Cyberbullying suicides: What will it take to have shut down?

As another teenage suicide is linked to the social-networking website, pressure grows on its foreign owners, parents and our government to act. This is from the Telegraph…

When Charron Pugsley-Hill opened the newspaper on Tuesday morning, she was met by photographs of yet another smiling teenager staring up from the page.

Hannah Smith, 14, from Lutterworth, Leicestershire, was found hanged on Friday at the home she shared with her parents after receiving a series of abusive messages – which told her to “drink bleach”, “go get cancer” and “go die” – on the social-networking website She is the latest British teenager to have taken her own life following severe bullying on the site…

Chances are that you may not even have heard of the social-networking website, which was founded in 2010 by Russian brothers and internet entrepreneurs Ilya and Mark Terebin, the sons of a wealthy former Red Army serviceman. But gains 300,000 new and predominantly teenage users a day. Its iPhone app, launched in June, was last week reported to be among the most popular in the world.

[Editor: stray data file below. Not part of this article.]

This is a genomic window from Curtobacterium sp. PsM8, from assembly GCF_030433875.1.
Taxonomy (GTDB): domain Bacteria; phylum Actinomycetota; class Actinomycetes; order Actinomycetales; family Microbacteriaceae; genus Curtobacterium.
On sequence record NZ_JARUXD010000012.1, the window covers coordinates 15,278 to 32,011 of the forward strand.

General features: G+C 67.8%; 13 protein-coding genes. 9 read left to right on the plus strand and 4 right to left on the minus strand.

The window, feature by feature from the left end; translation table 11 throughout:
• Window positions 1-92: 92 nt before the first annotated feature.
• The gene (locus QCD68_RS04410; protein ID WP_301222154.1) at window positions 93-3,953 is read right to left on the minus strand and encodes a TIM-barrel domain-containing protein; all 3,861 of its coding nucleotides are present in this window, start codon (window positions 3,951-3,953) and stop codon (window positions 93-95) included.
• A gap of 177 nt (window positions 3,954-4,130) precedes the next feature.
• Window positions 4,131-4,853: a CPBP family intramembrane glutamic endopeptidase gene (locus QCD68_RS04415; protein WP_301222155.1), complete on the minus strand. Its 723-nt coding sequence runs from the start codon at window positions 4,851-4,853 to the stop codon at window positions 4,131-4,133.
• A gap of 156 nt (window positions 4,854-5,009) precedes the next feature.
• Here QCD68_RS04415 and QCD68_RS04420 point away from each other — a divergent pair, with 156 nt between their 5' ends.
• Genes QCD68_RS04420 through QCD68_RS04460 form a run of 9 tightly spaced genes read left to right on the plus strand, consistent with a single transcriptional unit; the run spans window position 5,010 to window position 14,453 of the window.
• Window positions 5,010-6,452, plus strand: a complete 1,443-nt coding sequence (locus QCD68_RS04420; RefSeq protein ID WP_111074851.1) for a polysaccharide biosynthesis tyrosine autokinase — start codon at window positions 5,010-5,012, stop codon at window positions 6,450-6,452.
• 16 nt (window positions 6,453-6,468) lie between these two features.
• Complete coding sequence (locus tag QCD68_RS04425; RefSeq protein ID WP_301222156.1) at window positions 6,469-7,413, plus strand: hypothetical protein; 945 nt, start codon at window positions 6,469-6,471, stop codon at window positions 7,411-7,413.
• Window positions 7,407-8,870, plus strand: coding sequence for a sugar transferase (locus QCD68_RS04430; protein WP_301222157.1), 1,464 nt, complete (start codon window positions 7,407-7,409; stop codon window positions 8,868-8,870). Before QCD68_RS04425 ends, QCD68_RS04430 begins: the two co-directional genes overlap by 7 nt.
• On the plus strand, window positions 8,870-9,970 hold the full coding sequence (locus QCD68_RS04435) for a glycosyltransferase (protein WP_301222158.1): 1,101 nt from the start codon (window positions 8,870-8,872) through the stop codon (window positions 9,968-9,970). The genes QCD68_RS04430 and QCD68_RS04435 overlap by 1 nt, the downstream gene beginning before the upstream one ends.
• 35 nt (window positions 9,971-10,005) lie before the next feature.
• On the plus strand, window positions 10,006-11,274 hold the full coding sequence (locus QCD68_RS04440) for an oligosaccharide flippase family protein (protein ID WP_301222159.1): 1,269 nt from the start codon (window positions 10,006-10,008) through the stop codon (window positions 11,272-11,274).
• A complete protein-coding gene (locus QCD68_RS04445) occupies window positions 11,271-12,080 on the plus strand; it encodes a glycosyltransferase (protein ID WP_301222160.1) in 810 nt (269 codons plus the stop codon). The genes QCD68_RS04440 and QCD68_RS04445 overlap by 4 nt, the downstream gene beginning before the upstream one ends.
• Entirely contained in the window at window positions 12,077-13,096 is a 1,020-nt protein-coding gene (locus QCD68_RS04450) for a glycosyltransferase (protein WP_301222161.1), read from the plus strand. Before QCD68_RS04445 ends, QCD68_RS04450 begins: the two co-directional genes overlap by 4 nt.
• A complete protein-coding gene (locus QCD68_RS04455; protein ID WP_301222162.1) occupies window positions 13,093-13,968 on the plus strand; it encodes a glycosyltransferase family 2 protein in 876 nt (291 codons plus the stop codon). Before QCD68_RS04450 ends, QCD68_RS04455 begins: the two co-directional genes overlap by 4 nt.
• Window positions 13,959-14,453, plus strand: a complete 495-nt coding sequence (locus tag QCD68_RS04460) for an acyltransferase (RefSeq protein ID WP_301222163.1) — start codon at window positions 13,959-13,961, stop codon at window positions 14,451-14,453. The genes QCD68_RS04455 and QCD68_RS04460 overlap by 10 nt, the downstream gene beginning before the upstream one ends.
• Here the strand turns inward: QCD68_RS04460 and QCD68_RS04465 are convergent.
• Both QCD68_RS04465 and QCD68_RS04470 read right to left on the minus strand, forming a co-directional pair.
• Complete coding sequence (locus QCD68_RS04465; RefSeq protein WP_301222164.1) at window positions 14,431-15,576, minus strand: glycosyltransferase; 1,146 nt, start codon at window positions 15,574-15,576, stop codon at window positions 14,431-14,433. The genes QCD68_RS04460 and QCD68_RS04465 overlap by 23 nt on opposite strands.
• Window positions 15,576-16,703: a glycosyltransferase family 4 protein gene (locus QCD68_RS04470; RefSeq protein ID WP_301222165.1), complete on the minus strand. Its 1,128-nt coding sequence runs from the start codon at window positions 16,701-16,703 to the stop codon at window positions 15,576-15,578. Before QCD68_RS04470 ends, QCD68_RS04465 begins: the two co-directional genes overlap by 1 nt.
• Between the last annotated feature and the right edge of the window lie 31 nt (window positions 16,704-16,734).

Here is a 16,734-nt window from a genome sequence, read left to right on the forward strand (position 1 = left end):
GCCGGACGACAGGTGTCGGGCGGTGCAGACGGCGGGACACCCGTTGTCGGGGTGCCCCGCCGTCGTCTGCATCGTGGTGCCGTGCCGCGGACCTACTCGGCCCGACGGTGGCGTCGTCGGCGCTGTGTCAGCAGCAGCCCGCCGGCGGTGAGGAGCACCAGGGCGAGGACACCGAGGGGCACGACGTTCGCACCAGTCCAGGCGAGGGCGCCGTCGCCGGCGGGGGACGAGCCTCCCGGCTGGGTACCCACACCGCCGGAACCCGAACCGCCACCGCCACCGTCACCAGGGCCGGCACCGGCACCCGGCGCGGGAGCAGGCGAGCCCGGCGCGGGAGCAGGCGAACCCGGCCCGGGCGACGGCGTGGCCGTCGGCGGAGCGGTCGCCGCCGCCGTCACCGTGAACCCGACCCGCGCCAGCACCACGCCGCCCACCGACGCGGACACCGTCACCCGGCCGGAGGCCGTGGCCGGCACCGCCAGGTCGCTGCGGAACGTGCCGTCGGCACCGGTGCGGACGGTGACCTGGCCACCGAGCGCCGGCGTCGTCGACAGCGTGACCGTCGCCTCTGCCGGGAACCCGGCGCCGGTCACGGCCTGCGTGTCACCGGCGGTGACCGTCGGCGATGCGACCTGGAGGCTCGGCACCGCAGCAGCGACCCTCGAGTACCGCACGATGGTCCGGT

Last month, a top grammar school became the first in Britain to ask parents to ban the site (and other social-networking pages) after an “exponential increase” in pupils self-harming. The Daily Telegraph has also seen a warning letter sent in May from a Hampshire college to the parents of pupils, after two students reported having suffered abuse on the site.

Hannah’s death has prompted her parents to join calls from others in Ireland, Britain, America, Australia and New Zealand for to be banned. But the site is based in Riga – the Terebin brothers are graduates of the Latvian capital’s International School of Economics – and is governed by Latvian laws. It takes its domain name, .fm, from the Federated States of Micronesia, a group of islands in the Pacific, as it is supposedly “global and inclusive” in its appeal.